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Discussion Starter #1
It was way off from the shop....like a 1/4 inch
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Unacceptable.My bad for not checking it day one...any how.
Im lookin at 5- 1/16" from center of rim front and rear.
Just run a string and set to above measurement and then check 2 spots on the rim....both wheels.
I never did it this way cuz I always trusted jap bike knotch and line indicators.
Dumb thing to ask but....Im just not 100%.
 
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Discussion Starter #2
Re: Trying to set my rear wheel in line. (Busamouse)

Maybe I'm missing something, but I would use the swing arm pivot bolt as a reference instead of the front wheel. The swingarm should be square with the frame.
 
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Re: Trying to set my rear wheel in line. (Busamouse)

I'm missing something too - are you asking something, or stating something, or...?

What I do on my GSXR is set a long aluminum angle-bar against the rear tire and measure the gap between the front end of the bar and the front rotor on each side - tweak the rear axle adjusters until I get the same number on both sides, and I'm done. It's easier and more accurate than using a string - and even if the angle bar is slightly bent, it doesn't matter as long as you use the same side of the angle, and the same end, on both sides of the rear tire.
 
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Re: Trying to set my rear wheel in line. (Busamouse)

I use to do it the same way Phill 998 said on my old ninja.
JeffKoch has a real good system, providing the handle bars are perfectly straight.
 
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Re: Trying to set my rear wheel in line. (Mike996)

I spin the wheel.fast and then check to see if the chain is centered on the rear sprocket, adjust, repeat. When the chain is centered on the rear sprocket you will hear the difference. Then you can use one of the more involved methods to confirm it's centered.
 
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Discussion Starter #6
I lay a 15" steel ruler flat on the rear sproket so that it kinda sits on the chain along the bottom. Pull up on the top of the chain to take out any slack. The straight edge should run straight along the chain. If it's not aligned, the straight edge will run to either the inside or the outside of the chain while resting flat on the rear sproket.
 
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Discussion Starter #7
Re: (galaxy)

1. Put the bike on a rear stand and leave it in gear.

2. take a long piece of string and feed it through the rear most part of the rear wheel, in the bottom quarter. The middle of the string should be roughly on the center line of the tire.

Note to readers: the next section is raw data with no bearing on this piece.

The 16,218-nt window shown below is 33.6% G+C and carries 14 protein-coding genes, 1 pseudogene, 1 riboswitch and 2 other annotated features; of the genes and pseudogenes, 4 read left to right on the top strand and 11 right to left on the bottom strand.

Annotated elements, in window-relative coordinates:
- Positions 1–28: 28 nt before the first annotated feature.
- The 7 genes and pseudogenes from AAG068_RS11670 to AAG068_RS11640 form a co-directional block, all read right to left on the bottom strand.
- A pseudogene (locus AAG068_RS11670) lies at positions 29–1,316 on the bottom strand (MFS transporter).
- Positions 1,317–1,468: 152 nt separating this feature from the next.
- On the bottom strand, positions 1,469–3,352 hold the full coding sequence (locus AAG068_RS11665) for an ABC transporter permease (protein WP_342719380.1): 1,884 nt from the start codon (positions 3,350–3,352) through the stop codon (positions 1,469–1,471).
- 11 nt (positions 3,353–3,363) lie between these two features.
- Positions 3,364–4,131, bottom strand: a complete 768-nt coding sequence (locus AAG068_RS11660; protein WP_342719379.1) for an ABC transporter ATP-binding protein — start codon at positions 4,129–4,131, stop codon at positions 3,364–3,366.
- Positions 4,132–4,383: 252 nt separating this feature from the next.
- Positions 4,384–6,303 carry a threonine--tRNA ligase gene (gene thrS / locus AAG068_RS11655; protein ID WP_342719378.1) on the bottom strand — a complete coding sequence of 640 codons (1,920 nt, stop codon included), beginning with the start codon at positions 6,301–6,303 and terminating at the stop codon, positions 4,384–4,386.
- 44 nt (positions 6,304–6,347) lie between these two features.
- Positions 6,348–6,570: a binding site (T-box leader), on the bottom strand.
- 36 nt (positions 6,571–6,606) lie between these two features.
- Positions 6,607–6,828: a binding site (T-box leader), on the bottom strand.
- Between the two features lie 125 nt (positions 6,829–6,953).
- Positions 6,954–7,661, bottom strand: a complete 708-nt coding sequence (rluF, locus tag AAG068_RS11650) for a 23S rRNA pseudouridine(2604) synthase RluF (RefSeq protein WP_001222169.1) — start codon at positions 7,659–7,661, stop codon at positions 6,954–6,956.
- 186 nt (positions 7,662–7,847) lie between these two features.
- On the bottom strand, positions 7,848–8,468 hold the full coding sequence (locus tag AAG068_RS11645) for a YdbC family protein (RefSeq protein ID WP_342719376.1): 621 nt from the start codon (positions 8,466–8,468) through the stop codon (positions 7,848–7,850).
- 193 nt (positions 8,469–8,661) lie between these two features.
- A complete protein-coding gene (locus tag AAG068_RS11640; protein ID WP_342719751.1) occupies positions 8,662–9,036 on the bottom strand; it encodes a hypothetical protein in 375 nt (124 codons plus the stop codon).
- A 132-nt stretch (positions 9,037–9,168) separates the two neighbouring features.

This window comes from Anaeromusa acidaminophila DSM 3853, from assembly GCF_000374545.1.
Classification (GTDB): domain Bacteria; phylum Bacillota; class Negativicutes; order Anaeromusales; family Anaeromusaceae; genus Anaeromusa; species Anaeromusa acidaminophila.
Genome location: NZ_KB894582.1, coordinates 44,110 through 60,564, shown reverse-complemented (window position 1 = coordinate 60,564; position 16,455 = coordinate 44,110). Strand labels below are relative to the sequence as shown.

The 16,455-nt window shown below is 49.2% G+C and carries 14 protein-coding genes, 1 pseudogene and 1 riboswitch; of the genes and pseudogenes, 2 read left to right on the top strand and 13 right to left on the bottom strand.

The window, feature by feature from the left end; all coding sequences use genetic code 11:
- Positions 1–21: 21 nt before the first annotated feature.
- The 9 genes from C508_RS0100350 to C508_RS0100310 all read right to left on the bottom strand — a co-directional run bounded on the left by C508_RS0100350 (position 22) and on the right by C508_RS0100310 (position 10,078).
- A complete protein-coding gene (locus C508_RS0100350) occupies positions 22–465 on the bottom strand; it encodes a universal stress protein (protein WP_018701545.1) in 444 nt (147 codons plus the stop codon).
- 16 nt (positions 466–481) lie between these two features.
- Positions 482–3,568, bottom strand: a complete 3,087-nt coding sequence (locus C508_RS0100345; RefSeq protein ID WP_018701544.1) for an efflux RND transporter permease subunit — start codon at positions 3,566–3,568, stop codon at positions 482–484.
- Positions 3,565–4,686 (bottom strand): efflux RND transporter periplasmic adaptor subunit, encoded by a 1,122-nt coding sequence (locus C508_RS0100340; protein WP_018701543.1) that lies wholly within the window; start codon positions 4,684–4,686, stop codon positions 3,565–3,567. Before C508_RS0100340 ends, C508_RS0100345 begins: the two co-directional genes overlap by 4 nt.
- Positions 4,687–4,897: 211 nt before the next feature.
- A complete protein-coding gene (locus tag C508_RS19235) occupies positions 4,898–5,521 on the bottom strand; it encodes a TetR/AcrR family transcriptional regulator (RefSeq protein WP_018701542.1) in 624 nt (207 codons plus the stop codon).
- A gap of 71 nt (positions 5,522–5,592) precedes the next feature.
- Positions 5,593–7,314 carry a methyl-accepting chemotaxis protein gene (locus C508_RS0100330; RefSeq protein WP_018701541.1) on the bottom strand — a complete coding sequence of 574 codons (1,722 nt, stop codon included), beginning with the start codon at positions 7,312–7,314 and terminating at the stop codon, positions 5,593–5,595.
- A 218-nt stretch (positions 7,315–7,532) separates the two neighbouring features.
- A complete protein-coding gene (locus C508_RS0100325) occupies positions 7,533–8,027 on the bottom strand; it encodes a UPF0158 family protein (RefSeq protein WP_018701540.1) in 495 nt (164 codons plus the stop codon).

3. Wrap the string around the outside of the tire once or twice. This will add some friction and hold the string in place.

4. Extent the ends of the string forward past the front wheel.

5. Lie down in front of the bike and align the string, one side at a time, by pulling it untill it just touches the front part of the rear tire.

6. Use a tape measure and measure the distance from the string when it is aligned with the direction of the rear tire to the outer edge of the front tire.

7. Repeat 5 and 6 for the other side.

If the tires are tracking tue the distance should be the same (or pretty close). If not the first thing to check is your rear wheel, it may be cock-eyed. If the sprocket is running true, and it is aligned properly with your wheel, check that the spacers (front and rear) are installed correctly. Still out of line, your steering head or swingarm pivot are put of spec. so you have to go to computrac or someone like that to true it up. They charge around $600 if they have to take the forks off, so best to check everything I mentioned first.

Good luck
 
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Discussion Starter #8
Re: (Beer_or_2)

with the bike on a rear stand i spin the rear wheel and i listen to how the chain sounds and look down the chain towards the front sprocket to line everything up until it sounds smooth and looks straight, add a bit of lube then wipe the chain clean.
 
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Re: (mitt)

My wheel is perfect.Truly.

I also knocked a hole thru the axle and nut for a safety clip.
Tomorrow we ride.
Im goin riding for my wife on Valentine day.
 
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Discussion Starter #11
Re: Trying to set my rear wheel in line. (Mike996)

True, the front wheel has to be straight (as is true for any alignment scheme that relies on the front end for a reference), but you can work out the error you might make - a good eyeball can get the top clamp square to within a couple degrees, and this translates to an error of a couple millimeters.

Put another way, set the front wheel as straight as you can by eye, go through the rear wheel alignment, and don't bother to tweak it any more once both gaps are the same to within a couple of millimeters. This would correspond to a rear wheel angle error of 0.08 degrees, which is a couple hairs over the length of the rear axle (and much more accurate than you can get using the chain or swingarm as a reference, or by using a string) - I can't imagine anyone ever needing it to be more accurate than this.
 
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